Oksana Stomina: ‘This is medieval cruelty boosted by modern technology and driven by the sick ambitions of a madman’
Today Mariupol is practically the most discussed topic, ‘The City of the Shot Virgin’ as it is now known, is practically the most discussed topic due to the tragedy that occurred here. Mariupol became the symbol of Russia’s genocide on Ukraine. It is called the 21st century Gernika and has been compared to Syria’s Aleppo, the destruction of which Russia was also involved in.
Blood runs cold and chills go up your spine when you hear eyewitness stories about the horrors of war in one of the most beautiful cities of our Azov region.
It is impossible to imagine how Oksana Stomina survived this. Oksana is a short, fragile, but surprisingly courageous woman; a poet, a civil activist, and a volunteer.
When you talk to her, despite everything she has survived, you see and feel the courage and unbreakable willpower inherent in this amazing contemporary of ours.
Oksana’s story is a true document of the day — evidence of crimes against humanity in the centre of the European continent in the 21st century. Proof of the fact that there may be no excuse for Russia’s crimes, no compromise with Putin's war criminals.
You have said that in recent days there became ‘less’ of you. What did you mean?
My jeans don’t fit me. But, probably not because of a lack of food or anything. I mean that I got older in those days. As my daughter said “I only hoped that you are small and hard to hit.” It’s probably why I became even smaller: to be harder to target (smiling — Auth.). Somehow, I think so.
Are you a native resident of Mariupol?
Yes, I was born in Mariupol, my entire family lives in Mariupol, my grandparents are buried there. My daughter was born there. You know, she helped me a lot to survive those days of the tragedy: it seemed that she was holding my hand that entire time. Even when there was no connection I thought I felt her presence. Then she helped us leave, arranged a route, and learned where it was safer to go. Although really,safety was out of the question when we discussed Mariupol and the roads leading out. You know, it’s all measured on a scale between ‘very dangerous’ and ‘complete disaster’. It was more or less like that.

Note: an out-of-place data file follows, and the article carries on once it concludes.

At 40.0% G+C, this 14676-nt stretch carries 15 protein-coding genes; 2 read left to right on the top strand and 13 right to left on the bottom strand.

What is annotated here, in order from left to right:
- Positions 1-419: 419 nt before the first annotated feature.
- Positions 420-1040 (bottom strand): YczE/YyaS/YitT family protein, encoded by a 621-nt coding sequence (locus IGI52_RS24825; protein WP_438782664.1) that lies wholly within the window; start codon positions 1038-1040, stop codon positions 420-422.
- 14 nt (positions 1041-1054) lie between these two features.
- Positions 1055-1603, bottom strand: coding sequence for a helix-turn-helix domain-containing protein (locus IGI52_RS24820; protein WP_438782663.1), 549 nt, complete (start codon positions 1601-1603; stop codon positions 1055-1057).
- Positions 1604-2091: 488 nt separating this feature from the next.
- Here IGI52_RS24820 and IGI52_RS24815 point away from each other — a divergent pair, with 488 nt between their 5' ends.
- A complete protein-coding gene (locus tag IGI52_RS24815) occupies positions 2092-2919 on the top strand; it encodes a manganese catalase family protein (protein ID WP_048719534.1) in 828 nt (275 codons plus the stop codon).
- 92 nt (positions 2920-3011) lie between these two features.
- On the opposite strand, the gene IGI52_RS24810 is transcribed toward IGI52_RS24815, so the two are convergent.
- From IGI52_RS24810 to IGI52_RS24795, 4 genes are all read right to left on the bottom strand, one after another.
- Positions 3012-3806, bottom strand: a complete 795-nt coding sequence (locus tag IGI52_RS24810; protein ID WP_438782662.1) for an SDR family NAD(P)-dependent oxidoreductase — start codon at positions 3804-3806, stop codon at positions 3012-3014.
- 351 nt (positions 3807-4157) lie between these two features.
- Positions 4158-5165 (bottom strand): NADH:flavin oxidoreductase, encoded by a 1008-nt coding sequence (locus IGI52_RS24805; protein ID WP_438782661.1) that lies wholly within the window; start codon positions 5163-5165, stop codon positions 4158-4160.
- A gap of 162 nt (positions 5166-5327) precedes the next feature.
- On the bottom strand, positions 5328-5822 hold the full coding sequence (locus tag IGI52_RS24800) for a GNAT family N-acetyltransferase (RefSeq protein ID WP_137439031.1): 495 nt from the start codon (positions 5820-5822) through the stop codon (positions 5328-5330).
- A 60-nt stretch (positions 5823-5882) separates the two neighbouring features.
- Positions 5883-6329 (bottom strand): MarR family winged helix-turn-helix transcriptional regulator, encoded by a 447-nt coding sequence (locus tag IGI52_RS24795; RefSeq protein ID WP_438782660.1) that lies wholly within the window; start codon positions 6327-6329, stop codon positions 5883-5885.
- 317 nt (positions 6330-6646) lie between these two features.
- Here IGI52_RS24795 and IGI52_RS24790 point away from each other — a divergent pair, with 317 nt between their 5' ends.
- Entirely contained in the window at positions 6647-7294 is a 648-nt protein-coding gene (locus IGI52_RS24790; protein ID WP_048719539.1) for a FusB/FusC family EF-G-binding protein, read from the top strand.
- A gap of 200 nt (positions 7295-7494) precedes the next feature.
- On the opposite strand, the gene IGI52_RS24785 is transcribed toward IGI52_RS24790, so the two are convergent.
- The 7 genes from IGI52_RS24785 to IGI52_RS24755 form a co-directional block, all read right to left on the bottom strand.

How does Mariupol look now?
Recently we have done a lot of things in the city, built a lot. I love Mariupol. I always said that each person builds their own city around themselves. And I was building this city my entire life — gathered the brightest people whom I can trust, searched for interesting historical places, and certain information about it.
The city is completely ruined.
I did something for this city and it always did something for me. And now you can say that it is levelled. There are no intact places there: a hit here, a fire there. Almost every building was damaged. The city is completely ruined…
What exactly did you have to do to survive?
We lived close to the war for eight years, and we got used to that — something is always happening. But the things I saw this time could not be compared to anything. It was a horror movie plot, in which the role of bloodthirsty Dracula is played by Putin and his soldiers who somehow decided that it is okay to kill people in such quantities. It is horrible, it is medieval cruelty, multiplied by modern possibilities and sick, maniacal ambitions.
When and how did you leave Mariupol?
I left Mariupol on March 16th and we were travelling for too long. I got here probably on March 20th or 21st.
My husband literally forced me to get in the car.
We were travelling for so long because we were leaving as a group of four cars. One was completely damaged, there was literally no spotintact in it. Another was an old ‘Zhiguli’ belonging to our parents. My husband gave that car to a young family to provide them with an opportunity to leave.